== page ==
This familiar Shakespearean line, sadly, is in error. Polaris, the northern star, is the closest member of the class of Cepheid variable stars, on whose special properties depends the second step on the cosmic distance ladder. Cepheids were discovered by Henrietta Leavitt in 1908 during a study of variable stars in the Large Magellanic Cloud, and established as measuring tools for the nearer regions of deep space by Edwin Hubble and others.What makes Cepheids so valuable for determining distances is their predictable properties. They are very bright variable stars that have a strong linear relationship between their luminosity (meaning their total light output) and their pulsation period. If you know the period-luminosity relationship and the apparent brightness of the Cepheid, you can easily calculate its distance.
Indeed, the redshift and distance to NGC 4603, a spiral galaxy some 33 Mpc (108 Mly) distant in the constellation Centaurus, was recently carried out by Hubble observation of Cepheids in that galaxy. But how were the distances measured sufficiently accurately to establish and calibrate the period-luminosity relationship? There are a number of methods to independently determine the distance to Cepheids for calibrating the Cepheid period-luminosity relation. In many ways, however, the most general and useful is to measure the parallax of a nearby Cepheid.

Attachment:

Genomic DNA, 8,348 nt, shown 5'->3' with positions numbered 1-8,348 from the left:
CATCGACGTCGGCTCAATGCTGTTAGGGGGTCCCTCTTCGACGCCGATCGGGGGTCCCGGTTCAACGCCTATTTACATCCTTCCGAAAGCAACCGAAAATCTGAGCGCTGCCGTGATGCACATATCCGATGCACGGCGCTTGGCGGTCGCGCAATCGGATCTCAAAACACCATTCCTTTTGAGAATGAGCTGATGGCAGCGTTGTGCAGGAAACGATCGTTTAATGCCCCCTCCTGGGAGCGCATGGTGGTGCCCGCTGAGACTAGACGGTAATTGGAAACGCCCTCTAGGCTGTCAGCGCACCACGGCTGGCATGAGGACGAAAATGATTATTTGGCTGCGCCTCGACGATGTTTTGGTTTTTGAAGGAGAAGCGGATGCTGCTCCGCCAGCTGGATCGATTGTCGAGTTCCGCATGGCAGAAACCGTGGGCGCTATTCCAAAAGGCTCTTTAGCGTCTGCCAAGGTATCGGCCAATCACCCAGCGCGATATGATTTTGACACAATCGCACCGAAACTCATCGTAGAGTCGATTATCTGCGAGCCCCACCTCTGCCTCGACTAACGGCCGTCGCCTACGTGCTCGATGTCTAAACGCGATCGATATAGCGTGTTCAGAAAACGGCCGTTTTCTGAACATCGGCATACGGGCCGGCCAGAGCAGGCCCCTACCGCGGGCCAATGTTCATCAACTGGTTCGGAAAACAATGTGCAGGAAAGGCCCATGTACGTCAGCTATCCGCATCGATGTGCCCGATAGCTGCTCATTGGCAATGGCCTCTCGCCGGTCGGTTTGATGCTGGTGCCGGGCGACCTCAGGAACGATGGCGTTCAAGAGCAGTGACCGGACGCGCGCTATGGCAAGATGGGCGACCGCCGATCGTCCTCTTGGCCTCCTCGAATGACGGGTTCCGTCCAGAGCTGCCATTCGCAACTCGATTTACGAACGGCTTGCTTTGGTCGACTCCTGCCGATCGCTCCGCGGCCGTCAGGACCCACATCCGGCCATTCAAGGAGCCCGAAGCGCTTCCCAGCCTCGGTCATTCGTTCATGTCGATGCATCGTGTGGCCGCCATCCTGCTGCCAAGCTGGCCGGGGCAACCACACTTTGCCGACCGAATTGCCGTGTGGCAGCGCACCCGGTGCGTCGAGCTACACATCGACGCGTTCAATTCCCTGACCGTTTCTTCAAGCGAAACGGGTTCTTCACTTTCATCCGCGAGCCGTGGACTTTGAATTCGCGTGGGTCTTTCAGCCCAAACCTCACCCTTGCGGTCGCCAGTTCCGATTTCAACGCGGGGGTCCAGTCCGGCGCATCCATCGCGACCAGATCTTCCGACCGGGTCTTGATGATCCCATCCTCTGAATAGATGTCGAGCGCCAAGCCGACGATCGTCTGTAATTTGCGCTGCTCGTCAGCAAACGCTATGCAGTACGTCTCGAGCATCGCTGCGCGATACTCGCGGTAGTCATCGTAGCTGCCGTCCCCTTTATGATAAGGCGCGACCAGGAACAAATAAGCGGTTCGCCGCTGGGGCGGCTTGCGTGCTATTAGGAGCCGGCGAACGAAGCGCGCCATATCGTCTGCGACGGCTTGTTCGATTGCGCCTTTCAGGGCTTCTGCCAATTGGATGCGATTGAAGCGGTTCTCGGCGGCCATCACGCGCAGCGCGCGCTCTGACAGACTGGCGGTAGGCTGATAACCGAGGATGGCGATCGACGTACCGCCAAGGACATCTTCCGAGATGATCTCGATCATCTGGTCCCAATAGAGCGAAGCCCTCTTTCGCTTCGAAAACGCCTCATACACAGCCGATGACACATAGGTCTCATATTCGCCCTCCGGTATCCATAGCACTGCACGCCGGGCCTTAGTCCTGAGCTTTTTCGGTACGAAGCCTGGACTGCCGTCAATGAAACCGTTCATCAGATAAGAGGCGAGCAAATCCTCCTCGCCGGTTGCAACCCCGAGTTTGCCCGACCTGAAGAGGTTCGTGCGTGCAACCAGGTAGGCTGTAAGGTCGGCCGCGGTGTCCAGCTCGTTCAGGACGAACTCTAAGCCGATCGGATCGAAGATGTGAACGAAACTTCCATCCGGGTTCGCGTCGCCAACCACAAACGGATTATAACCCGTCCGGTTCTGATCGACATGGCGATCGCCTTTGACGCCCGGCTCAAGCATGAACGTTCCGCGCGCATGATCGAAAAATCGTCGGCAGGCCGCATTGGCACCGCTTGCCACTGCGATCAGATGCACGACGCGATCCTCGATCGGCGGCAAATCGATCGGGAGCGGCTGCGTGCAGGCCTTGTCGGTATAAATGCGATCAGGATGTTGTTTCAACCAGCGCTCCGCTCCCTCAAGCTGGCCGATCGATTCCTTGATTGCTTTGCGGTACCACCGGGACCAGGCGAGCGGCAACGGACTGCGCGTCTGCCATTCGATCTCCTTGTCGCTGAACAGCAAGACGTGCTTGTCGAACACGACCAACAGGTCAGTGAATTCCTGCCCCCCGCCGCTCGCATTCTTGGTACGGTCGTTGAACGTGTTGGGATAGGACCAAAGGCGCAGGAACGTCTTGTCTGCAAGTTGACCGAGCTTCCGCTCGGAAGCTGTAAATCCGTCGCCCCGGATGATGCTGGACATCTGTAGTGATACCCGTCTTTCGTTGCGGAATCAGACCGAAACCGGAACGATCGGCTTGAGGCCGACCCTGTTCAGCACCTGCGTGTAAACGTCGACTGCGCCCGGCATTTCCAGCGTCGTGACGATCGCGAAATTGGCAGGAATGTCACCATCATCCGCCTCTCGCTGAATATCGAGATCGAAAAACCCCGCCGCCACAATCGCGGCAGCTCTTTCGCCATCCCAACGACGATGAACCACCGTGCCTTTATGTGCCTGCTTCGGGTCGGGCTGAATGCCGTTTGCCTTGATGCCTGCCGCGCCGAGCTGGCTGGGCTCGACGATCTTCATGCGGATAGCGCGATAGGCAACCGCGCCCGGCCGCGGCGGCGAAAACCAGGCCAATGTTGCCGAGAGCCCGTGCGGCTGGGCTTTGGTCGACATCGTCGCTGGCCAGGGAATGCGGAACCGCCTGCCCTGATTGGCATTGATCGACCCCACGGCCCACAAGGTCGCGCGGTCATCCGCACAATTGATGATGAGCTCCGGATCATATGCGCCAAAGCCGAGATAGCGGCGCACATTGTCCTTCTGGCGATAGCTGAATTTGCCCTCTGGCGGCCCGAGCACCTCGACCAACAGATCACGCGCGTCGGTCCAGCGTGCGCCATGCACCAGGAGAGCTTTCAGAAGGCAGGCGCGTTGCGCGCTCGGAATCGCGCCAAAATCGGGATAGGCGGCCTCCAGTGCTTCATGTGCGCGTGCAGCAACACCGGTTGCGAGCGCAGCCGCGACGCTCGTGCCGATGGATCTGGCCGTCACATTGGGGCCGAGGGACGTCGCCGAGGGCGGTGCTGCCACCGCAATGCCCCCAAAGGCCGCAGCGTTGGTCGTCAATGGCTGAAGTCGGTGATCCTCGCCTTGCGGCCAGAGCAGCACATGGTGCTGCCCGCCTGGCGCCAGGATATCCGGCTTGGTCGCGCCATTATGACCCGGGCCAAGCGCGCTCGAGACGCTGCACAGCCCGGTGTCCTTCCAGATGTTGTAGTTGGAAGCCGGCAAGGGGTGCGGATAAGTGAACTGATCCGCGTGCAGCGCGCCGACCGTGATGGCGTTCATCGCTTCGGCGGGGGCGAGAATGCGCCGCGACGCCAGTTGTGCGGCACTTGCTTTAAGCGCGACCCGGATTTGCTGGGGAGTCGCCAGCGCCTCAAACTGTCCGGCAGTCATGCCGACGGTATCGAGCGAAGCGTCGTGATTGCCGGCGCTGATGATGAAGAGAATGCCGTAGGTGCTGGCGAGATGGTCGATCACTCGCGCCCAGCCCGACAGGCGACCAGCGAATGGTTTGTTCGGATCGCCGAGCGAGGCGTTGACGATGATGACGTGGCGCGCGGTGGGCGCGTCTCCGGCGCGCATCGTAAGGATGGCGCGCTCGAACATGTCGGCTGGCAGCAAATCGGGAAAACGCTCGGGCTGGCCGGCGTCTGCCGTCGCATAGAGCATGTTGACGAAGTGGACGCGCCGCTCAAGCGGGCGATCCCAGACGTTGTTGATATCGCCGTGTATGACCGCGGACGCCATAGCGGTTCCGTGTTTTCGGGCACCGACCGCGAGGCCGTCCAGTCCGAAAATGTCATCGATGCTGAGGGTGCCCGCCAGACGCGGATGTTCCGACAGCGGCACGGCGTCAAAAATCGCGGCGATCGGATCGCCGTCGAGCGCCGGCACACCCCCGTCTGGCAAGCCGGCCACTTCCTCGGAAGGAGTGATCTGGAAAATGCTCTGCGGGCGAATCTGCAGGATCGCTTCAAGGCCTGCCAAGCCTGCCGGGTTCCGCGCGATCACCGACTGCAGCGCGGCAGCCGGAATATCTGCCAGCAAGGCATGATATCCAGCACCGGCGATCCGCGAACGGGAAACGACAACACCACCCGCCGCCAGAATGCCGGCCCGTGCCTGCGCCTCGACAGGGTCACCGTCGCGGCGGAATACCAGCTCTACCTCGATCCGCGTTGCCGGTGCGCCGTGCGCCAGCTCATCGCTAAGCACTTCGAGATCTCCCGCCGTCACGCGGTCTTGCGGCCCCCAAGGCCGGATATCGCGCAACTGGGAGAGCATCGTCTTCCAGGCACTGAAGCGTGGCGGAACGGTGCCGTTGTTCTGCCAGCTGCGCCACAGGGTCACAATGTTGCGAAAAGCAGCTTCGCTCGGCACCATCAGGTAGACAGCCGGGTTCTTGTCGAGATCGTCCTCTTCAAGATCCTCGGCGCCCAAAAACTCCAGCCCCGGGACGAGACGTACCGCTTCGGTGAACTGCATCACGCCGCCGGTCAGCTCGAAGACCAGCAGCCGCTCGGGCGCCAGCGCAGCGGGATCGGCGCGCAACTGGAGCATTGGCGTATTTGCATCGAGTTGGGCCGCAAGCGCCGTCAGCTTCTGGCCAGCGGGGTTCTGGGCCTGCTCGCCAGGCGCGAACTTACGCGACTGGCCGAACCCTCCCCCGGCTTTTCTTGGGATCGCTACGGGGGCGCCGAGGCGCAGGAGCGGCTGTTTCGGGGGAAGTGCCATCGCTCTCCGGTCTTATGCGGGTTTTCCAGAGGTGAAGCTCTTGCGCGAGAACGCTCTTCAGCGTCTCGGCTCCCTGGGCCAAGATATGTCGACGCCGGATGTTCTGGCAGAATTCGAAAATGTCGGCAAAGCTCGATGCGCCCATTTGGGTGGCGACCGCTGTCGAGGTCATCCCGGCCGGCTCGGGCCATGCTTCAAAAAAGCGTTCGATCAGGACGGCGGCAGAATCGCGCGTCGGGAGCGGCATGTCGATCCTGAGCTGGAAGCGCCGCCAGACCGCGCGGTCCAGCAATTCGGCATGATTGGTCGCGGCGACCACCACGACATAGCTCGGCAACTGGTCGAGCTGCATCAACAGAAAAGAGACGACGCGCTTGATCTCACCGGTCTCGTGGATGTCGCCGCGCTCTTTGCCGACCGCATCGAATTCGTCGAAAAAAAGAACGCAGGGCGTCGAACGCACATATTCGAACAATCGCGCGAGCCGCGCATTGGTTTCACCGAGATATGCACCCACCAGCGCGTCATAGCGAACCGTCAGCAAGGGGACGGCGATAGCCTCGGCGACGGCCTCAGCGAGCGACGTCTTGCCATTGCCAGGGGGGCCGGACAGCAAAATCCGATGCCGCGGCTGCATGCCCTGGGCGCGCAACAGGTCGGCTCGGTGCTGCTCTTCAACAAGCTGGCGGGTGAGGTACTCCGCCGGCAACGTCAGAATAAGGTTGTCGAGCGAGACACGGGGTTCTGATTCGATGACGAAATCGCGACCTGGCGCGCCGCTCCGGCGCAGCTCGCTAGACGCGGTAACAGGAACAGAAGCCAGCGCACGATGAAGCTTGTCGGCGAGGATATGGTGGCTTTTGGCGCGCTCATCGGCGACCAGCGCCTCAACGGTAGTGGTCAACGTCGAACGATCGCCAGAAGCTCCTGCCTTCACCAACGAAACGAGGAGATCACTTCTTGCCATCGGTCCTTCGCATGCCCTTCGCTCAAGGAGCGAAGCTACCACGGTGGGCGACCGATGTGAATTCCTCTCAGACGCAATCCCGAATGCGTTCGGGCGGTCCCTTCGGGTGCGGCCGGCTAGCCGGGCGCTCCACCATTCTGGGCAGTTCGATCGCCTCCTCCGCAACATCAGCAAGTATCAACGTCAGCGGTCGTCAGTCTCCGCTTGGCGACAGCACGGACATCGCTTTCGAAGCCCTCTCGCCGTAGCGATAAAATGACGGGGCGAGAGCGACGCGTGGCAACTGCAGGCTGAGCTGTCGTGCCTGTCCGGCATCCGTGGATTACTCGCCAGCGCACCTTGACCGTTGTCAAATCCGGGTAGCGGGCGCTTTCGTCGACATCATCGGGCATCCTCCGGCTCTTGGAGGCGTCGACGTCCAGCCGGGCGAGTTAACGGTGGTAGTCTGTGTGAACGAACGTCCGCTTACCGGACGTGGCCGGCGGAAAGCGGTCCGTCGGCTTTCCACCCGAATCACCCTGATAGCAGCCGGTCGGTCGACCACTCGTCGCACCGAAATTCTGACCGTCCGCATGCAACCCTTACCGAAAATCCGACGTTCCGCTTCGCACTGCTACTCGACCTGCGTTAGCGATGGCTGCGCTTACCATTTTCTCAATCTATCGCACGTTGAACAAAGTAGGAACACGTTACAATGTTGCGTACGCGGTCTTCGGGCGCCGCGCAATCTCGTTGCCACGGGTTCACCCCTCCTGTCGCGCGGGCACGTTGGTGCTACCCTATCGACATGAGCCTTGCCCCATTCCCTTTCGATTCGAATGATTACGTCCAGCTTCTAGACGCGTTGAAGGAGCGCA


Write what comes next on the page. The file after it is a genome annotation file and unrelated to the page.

The first step on the cosmic distance ladder, parallax is a direct measurement of the distance to nearby stars. The distance of nearby stars can be measured with reasonable accuracy using measurements of their annual parallax, or the change in their apparent position in the skies as the Earth moves in its orbit around the Sun. If the apparent position of an object changes by one second of arc (1/3600 of a degree) during a year's observations, the object is at a distance of about 3.26 light years, a distance called a parsec (pc).
The ESA's Hipparccos satellite has measured the distance of over 100,000 stars to a distance of about a thousand parsecs, in the process measuring the distance to 273 Cepheids. The upcoming ESA Gaia mission will be able to measure distance by parallax to stars as distant as 100 Kpc (kiloparsecs).
Special approaches to establishing distance of Cepheid variables include measuring the distance to a star cluster in which the Cepheid resides – it is easier to determine the distance of a large group of stars than to one alone. This is why the distance to Delta Cephei is known more precisely than that of any other Cepheid. An extension of this approach is to examine Cepheid variables in nearby galaxies whose distance has been established by other means.
Another technique establishes distance to Cepheids surrounded by dust by measuring the rate at which the brightness pulses move outward through the dust. This occurs at the speed of light, so the angular rate of expansion can easily be converted into the distance to the star. This method has only been used once so far, to establish the distance to RS Puppis as 6,500 light years. However, evidence is building to suggest that many (perhaps most) Cepheids are surrounded by a cloud of gas and dust escaping from the star during the pulsations, which should allow this direct measurement method to be used more widely.